Facebook’s security and privacy fails have been major news over the past couple years.
The company’s attitude toward data privacy – prioritizing sharing over protection – has led some analysts to accuse the social giant of killing privacy.
Founder and CEO Mark Zuckerberg and his company have long been criticized for influencing users to take an increasingly lax attitude toward their privacy as a trade-off for convenient sharing. However, for a few years — accelerating after the Cambridge Analytica data scandal in early 2018 — the company has been the subject of increased scrutiny over its user privacy practices.
Facebook’s user base has stayed largely intact, but users’ tolerance is being tested once again.
Cybersecurity blog Krebs on Security recently reported a massive-scale mishandling of data stretching back to 2012. Hundreds of millions of user passwords on Facebook servers have been stored unencrypted in plain text for years — text that literally thousands of Facebook employees easily could have viewed and searched.
Facebook employees have built applications logging the unsecure data, exposing between 200 million and 600 million users to potential exploits and abuse. Internal investigations have determined that there have been no incidents of abuse, and users have been informed of the potential compromise of their information. However, the extent of the security compromise at one of the world’s most important tech companies exposes yet another alarming lack of protection affecting massive quantities of sensitive data.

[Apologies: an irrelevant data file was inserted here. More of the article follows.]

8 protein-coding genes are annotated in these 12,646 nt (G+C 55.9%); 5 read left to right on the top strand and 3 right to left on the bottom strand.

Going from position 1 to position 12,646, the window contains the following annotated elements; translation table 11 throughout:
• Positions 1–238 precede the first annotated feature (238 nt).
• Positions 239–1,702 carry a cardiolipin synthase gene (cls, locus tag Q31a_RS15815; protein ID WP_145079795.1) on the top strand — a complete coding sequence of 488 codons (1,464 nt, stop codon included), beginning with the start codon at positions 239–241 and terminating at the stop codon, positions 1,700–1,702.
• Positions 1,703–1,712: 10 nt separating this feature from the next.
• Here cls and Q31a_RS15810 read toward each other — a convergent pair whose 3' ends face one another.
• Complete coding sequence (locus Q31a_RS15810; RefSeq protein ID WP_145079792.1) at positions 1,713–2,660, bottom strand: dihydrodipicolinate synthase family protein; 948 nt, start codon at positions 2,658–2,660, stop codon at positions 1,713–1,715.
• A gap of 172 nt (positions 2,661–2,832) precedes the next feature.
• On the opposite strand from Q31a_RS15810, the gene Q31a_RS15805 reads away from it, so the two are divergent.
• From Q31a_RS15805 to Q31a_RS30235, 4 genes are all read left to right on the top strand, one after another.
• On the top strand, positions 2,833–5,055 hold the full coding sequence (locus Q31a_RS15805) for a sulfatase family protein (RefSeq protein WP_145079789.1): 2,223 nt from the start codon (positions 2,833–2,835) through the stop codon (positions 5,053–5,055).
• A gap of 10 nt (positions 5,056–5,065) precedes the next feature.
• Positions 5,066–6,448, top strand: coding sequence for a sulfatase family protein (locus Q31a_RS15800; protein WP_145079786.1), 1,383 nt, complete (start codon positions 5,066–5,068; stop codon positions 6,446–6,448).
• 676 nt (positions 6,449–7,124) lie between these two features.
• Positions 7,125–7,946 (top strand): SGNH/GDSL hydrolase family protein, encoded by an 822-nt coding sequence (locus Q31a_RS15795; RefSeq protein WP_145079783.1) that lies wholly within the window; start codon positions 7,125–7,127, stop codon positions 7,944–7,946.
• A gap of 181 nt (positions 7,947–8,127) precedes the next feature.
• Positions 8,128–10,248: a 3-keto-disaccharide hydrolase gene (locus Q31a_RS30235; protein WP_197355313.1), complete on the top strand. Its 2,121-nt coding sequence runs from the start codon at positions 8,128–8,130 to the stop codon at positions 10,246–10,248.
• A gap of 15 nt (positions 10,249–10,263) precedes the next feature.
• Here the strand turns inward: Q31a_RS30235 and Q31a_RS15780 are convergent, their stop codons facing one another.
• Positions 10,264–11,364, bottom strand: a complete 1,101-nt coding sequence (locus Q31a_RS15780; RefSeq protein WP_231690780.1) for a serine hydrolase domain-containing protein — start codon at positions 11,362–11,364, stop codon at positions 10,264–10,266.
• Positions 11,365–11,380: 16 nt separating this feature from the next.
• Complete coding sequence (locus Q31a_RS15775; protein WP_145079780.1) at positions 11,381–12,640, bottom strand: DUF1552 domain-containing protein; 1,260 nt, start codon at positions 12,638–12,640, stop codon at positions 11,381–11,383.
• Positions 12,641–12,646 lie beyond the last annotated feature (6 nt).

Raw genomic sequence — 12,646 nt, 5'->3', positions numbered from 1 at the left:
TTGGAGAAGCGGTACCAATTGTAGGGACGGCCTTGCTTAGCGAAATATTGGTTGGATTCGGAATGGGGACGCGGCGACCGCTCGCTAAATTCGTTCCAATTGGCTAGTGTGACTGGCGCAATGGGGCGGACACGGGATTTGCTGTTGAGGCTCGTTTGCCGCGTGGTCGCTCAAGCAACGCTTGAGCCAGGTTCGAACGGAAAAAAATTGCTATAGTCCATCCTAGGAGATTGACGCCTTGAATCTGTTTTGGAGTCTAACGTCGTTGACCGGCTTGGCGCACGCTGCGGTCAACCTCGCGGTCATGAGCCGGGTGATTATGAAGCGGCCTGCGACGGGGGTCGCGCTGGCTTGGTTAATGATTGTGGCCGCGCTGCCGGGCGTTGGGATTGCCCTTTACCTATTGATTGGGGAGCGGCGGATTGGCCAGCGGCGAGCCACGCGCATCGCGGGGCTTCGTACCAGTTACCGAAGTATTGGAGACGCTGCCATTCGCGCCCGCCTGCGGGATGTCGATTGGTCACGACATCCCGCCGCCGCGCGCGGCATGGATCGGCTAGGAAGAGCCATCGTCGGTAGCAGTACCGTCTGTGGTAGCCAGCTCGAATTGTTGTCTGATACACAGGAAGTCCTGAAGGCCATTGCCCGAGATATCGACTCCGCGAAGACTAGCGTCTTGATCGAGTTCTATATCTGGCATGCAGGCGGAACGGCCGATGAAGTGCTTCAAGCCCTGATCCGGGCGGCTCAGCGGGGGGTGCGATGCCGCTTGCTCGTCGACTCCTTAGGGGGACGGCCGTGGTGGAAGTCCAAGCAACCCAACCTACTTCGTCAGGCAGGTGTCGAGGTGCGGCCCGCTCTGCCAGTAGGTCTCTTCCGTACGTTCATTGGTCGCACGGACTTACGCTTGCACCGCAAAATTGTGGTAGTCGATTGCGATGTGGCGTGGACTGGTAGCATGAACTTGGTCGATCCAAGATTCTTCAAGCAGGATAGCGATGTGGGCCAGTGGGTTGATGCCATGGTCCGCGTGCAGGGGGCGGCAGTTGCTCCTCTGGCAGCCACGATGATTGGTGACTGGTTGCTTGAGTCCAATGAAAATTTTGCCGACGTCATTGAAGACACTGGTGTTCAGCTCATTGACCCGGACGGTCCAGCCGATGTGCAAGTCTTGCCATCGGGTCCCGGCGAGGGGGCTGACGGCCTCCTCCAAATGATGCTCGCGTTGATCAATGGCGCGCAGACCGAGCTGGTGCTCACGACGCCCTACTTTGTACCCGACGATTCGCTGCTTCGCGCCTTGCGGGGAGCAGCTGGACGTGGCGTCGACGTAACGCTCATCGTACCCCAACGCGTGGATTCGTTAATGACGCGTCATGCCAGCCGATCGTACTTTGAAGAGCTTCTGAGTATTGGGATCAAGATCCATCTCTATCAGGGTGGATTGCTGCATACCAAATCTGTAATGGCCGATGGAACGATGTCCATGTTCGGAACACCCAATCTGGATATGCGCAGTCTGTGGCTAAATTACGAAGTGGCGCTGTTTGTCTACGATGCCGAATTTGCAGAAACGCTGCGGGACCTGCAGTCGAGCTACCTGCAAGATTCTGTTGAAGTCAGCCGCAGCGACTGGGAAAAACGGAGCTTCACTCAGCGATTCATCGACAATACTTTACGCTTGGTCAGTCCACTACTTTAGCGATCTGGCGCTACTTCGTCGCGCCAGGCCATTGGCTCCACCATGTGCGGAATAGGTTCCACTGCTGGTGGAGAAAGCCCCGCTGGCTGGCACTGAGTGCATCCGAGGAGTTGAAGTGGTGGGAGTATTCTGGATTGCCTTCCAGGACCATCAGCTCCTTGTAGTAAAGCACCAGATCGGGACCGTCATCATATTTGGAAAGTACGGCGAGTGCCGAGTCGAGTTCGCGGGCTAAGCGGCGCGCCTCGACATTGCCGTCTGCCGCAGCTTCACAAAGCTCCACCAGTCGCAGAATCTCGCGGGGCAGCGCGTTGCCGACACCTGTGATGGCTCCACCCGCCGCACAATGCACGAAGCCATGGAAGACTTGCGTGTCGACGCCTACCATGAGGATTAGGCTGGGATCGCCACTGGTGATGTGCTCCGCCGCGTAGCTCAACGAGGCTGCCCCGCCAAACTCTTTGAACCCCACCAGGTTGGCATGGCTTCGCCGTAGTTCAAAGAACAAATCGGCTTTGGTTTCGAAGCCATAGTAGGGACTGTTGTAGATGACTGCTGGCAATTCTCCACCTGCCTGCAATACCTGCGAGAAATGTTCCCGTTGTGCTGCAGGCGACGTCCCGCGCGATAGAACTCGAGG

Organizations should take note of the Facebook security incident for two reasons:
- First, it is critical that companies keep their employees aware of privacy matters related to their internet use, and educate them on how to stay protected. They should also consider reviewing their cybersecurity policies and determine whether they’re actually tripping up employees.
- Second, if a company as large as Facebook is capable of a major security failing, smaller companies are every bit as vulnerable – likely more so. Enterprise privacy programs need to include technical expertise to develop network infrastructure that protects end users from vulnerabilities affecting highly valuable personal information.
Lunarline can help your team engineer enhancements to privacy and security programs and educate your team on essential privacy protections. To learn more about these and other services, contact the Lunarline team today.